STRATA Variable in 2022 IPUMS USA

ACS 2022 5-year data does not have a strata variable. How would one use survey weights and declare a survey design for the 5-year 2022 ACS in Stata?

The lowest geographic unit identified in the ACS public use microdata sample (PUMS) file is the PUMA, an area containing 100,000 persons. IPUMS geographers infer other geographic units (e.g., cities, counties) where possible. The variable STRATA is created by the IPUMS team using PUMA. Beginning with the 2022 ACS, PUMA boundaries were based on the 2020 decennial census. The 2022 5-year ACS sample includes data that use both the 2010 PUMA definitions (2018-2021) and data that use the 2020 PUMA definitions (2022). Our initial release of the 2022 5-Year ACS PUMS does not include geographic identifiers for areas smaller than states (including STRATA) as they require special handling of these different PUMA definitions. We plan to release more detailed geographic units throughout the spring, and aim to provide the most popular variables sometime this week. Check the revision history page (or your email) for an announcement of the new variables.

Fortunately, you don’t need STRATA to set your weights or account for sample design in analyses of ACS microdata. The Census Bureau recommends using replicate weights to obtain empirically derived standard errors of these data, and the replicate weights are available for the 2018-2022 5-year ACS PUMS files via IPUMS.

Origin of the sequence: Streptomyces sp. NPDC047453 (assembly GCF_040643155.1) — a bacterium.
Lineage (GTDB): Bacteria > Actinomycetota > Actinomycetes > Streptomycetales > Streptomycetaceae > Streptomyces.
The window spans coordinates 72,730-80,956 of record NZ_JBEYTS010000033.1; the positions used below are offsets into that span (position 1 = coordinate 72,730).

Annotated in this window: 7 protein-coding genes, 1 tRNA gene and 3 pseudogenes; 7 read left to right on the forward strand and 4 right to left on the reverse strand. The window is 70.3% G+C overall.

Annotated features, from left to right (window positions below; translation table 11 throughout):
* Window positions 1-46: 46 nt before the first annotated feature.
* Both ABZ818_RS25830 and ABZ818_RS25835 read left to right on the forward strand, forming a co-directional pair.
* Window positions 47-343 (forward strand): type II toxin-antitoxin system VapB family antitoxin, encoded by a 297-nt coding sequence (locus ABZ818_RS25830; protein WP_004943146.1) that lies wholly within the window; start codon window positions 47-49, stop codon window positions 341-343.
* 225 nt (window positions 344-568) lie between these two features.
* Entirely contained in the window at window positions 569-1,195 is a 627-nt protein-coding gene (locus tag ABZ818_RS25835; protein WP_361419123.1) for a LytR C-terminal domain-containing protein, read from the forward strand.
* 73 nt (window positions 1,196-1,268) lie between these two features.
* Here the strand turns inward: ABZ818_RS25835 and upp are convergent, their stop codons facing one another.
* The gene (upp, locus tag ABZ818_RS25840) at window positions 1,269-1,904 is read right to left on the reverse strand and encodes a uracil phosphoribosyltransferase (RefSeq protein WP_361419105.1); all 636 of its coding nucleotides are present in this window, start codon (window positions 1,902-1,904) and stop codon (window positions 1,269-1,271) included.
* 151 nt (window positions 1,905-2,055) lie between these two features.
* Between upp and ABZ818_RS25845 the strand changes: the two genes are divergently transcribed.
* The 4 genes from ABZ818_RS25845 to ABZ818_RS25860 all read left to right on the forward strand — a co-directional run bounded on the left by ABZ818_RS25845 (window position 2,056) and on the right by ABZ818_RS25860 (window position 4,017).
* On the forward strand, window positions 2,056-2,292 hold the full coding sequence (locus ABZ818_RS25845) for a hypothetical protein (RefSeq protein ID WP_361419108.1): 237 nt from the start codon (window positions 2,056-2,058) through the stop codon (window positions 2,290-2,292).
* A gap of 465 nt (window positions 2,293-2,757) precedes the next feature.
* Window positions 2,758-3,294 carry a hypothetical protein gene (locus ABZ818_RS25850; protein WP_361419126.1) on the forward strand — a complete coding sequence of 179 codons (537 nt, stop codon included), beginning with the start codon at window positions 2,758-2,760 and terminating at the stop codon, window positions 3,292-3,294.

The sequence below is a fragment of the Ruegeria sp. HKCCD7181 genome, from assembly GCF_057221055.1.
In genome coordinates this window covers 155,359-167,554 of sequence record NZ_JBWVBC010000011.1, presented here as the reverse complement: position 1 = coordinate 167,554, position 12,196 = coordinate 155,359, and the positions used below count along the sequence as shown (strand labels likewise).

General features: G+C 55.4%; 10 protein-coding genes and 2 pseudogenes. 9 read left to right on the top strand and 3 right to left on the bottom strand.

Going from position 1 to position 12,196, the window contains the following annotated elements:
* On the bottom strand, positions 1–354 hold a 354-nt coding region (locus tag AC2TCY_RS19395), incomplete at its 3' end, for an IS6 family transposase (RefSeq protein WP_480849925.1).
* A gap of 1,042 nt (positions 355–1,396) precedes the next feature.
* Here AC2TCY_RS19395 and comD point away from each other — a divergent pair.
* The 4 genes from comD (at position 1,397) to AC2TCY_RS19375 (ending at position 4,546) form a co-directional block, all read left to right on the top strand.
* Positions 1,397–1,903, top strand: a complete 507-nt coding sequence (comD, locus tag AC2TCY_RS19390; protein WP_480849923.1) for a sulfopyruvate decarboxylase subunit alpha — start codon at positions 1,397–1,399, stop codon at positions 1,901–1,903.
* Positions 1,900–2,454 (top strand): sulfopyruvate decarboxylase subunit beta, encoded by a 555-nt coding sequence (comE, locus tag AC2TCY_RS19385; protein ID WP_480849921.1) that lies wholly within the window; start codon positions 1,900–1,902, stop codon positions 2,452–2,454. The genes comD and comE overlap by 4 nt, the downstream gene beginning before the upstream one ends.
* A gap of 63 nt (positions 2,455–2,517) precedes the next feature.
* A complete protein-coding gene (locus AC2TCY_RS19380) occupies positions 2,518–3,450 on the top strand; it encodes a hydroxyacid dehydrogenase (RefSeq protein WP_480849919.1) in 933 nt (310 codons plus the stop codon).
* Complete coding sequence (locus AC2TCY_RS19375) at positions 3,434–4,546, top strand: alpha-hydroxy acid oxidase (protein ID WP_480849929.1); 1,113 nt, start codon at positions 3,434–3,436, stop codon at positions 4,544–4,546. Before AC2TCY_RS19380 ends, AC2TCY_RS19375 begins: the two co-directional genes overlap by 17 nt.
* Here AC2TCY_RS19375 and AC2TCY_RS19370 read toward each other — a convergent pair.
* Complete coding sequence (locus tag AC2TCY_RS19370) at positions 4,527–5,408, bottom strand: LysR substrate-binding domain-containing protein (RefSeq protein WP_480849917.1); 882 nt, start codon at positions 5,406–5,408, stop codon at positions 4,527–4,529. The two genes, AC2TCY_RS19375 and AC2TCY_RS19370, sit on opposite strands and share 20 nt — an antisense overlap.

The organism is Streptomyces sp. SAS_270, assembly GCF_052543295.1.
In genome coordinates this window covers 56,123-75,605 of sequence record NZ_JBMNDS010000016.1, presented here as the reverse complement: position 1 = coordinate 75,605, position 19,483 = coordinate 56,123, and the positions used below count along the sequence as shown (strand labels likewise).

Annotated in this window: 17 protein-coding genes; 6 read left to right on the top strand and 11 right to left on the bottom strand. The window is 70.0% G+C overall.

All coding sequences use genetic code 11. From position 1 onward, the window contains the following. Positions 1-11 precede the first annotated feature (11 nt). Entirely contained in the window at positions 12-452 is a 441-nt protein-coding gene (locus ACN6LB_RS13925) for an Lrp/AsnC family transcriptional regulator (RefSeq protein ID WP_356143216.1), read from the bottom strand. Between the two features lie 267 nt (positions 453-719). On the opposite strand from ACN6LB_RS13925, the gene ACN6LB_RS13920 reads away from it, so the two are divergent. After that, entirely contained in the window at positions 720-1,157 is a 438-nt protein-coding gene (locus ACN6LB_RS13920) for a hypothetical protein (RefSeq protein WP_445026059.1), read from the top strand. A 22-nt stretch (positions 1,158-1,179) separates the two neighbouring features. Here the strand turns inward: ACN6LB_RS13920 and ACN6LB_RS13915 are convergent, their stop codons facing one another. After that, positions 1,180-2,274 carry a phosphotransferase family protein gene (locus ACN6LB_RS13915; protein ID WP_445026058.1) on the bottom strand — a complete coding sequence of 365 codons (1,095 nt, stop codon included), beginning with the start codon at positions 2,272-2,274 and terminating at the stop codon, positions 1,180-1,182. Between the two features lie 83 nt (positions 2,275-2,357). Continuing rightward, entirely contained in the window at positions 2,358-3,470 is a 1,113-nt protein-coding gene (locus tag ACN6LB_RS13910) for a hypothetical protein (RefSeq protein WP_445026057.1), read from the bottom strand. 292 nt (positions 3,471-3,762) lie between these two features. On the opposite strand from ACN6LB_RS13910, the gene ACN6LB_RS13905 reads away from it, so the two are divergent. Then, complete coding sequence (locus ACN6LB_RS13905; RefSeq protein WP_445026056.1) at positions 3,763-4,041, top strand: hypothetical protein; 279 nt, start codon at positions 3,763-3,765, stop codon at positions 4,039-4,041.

Thank you Isabel Pastoor!
I have another question: I’m having a hard time using replicate weights, it’s taking an extremely long time to run svy: tab multyear after svyset [pweight=perwt], vce(brr) brrweight(repwtp1-repwtp80) fay(.5) mse
Is this a common issue do you know?

Thanks again!

In my personal experience using Stata, running commands using the svy option tend to take awhile. I don’t see anything wrong with your code. If you are working with a very large dataset, on a computer with limited processing power, or a less powerful or older version of Stata, you may expect these commands to take awhile.

Here are two suggestions that may help:

  • Run your analysis on single years of ACS data, one at a time
  • Run your code without replicate weights first to determine if the code is efficient/fast and error-free before adding the replicate weights

If running your analysis is still untenably slow, you may want to perform a check with STRATA and compare the standard errors you get using STRATA versus using replicate weights. The standard error estimates are sometimes, but not always, significantly different using these two methods, depending on the particulars of the analysis.